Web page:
We did some day trips to other areas while we were at Eagle Nest. One was to the Wild Rivers area in the northern section of the Rio Grande National Monument. This is the location of the confluence of the Rio Grande and the Red River. This is where the Rio Grande Gorge is at its deepest point.
It is a beautiful and remote area about a 25 minute-drive from the small town of Questa, NM. One important note is that for six weeks, starting in June, the area is terrible for small no-see-um type of bugs (biting midges?) and you don’t want to be staying there during that time.
We also visited the tourist town of Red River in its beautiful mountain setting. The drive to the town is very scenic passing through forested mountainous red rock formations. This is not what you imagine for a New Mexico landscape. Plus, if you are lacking in fudge, Christmas ornaments, or wood-carved trinkets you will be in the right place.
We are enjoying more and more being in the small towns on our visits. It is just more relaxing and a completely different vibe. Also, being able to pick the best weather times for our visits is fantastic. Eagle Nest had highs in the 70s and lows in the 40s during our stay which we enjoyed.
Our month in NE New Mexico has been great and definitely warrants a return visit. Maybe we should get one of those NM park passes!
4 thoughts on “New Mexico’s Enchanted Circle”
I love a parade! Looks like you found a great place to enjoy Independence Day.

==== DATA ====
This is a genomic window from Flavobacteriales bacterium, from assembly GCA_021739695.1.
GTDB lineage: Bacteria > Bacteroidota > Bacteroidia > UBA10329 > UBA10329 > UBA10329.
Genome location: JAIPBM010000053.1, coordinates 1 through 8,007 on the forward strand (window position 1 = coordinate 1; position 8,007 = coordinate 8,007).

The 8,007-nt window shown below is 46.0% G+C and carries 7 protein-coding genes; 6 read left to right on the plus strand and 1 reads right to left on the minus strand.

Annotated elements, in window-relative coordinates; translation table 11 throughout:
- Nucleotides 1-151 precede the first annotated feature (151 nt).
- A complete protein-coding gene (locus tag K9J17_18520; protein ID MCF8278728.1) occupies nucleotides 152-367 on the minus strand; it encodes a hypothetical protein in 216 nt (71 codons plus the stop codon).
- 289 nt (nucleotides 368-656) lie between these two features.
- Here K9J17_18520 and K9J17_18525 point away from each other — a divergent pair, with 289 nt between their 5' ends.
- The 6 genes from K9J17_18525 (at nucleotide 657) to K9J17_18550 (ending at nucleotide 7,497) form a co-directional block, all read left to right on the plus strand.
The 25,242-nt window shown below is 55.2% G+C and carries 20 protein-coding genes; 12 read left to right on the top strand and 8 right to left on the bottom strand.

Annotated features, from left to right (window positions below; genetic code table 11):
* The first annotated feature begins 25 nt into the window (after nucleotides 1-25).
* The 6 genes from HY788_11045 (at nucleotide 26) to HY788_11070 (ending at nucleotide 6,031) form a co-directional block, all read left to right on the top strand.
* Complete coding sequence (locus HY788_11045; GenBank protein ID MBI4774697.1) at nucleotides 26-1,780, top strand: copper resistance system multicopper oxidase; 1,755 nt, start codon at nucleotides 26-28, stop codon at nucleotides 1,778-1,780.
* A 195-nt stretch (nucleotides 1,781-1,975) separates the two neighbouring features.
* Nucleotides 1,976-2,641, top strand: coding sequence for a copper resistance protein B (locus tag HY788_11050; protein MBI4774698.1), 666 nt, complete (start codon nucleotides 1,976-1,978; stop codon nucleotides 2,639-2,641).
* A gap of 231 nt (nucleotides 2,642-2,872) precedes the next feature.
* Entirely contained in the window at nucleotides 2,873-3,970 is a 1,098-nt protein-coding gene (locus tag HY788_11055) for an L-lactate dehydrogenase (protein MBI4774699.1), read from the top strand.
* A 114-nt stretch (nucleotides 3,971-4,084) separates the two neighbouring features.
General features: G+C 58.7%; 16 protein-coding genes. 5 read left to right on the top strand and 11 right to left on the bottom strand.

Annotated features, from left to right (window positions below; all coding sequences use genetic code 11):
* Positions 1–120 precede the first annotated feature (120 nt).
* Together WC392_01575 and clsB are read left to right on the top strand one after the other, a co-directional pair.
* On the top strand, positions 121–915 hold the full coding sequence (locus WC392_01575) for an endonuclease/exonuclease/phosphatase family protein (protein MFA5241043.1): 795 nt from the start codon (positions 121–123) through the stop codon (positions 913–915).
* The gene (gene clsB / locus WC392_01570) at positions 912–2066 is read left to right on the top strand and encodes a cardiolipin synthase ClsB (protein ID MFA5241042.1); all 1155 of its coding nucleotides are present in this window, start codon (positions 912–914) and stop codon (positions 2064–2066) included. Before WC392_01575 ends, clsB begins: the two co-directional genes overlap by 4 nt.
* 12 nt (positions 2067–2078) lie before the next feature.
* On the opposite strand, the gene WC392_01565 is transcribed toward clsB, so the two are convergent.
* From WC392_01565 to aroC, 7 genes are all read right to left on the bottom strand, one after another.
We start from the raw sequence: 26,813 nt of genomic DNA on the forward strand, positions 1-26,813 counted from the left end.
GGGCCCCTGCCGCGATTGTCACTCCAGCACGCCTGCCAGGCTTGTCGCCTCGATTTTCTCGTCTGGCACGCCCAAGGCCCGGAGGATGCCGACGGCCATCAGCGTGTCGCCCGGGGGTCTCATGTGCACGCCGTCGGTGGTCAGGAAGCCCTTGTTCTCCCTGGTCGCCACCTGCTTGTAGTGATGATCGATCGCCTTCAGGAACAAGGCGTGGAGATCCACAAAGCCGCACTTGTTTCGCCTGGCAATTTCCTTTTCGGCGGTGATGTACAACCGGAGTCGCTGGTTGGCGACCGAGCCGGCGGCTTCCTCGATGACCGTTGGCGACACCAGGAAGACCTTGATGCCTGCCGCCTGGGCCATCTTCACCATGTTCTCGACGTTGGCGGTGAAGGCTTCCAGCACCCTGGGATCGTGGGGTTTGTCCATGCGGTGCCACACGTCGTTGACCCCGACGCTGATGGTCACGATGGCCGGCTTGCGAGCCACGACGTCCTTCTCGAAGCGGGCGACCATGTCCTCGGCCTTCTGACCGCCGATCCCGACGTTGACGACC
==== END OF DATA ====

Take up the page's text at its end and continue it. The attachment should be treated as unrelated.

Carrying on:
Really glad you’re enjoyed Northern New Mexico!
We were going to be at the Westminster Elks in Denver this coming weekend but we now have to head straight home to take Marsha’s Dad to a funeral in Arizona instead.
I just drove the Enchanted Circle a couple of weeks ago, my second visit after being fortunate to spend 5 days exploring the area in summer. We really enjoyed tent camping at Eagle Nest Lake last year. How funny to see it overflowing with visitors. We found the town to be really quiet in our 5 days there last summer. But yes, almost every license plate we did see in town was from Texas. I coined the term “New Texicans” after seeing how many people make the journey to the NM mountains to escape the heat. I don’t blame them!
I had never thought about the high elevation interfering with RV equipment functions, interesting (and challenging). Thanks for the tip about the gnats! I must have just missed the buggy season when I camped in the Rio Grande Gorge, as the bugs weren’t much of an issue. I will note though that my campsite was a 100 yards up from the river, which made a difference!